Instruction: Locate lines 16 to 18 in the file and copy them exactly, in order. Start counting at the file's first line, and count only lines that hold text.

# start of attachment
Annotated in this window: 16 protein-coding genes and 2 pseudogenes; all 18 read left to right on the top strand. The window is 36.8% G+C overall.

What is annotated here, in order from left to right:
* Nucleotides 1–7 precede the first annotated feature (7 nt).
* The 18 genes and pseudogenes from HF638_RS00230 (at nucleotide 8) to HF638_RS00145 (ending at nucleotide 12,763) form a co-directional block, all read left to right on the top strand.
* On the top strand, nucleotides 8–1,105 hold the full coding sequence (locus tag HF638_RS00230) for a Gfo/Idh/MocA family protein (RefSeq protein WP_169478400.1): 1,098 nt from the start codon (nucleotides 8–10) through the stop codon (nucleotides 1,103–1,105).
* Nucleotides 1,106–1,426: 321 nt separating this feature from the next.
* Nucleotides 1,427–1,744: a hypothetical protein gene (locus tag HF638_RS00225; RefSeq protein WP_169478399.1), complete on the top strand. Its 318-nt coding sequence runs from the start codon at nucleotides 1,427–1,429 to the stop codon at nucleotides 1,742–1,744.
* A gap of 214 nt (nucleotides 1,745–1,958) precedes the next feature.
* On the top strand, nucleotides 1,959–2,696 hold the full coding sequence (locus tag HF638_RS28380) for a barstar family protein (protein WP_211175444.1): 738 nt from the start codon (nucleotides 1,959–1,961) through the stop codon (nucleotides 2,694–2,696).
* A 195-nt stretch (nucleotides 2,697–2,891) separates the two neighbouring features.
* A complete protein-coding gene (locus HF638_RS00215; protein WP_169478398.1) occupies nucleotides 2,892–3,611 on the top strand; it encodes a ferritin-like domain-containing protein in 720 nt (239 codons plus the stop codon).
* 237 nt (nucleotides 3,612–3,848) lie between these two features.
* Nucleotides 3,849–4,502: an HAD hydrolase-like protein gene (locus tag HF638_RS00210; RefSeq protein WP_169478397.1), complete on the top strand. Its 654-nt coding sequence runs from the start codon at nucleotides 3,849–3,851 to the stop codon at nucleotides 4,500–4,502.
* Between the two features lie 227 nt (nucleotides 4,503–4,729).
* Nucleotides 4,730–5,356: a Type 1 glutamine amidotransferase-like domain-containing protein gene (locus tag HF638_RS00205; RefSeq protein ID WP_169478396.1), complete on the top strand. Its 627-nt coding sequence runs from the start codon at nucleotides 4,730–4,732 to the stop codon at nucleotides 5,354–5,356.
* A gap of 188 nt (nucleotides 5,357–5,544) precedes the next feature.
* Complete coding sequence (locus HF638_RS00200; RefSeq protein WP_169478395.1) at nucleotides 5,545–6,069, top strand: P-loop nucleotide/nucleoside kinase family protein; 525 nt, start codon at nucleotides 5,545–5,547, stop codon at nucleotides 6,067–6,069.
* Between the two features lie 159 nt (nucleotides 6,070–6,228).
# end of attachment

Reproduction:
* A gap of 188 nt (nucleotides 5,357–5,544) precedes the next feature.
* Complete coding sequence (locus HF638_RS00200; RefSeq protein WP_169478395.1) at nucleotides 5,545–6,069, top strand: P-loop nucleotide/nucleoside kinase family protein; 525 nt, start codon at nucleotides 5,545–5,547, stop codon at nucleotides 6,067–6,069.
* Between the two features lie 159 nt (nucleotides 6,070–6,228).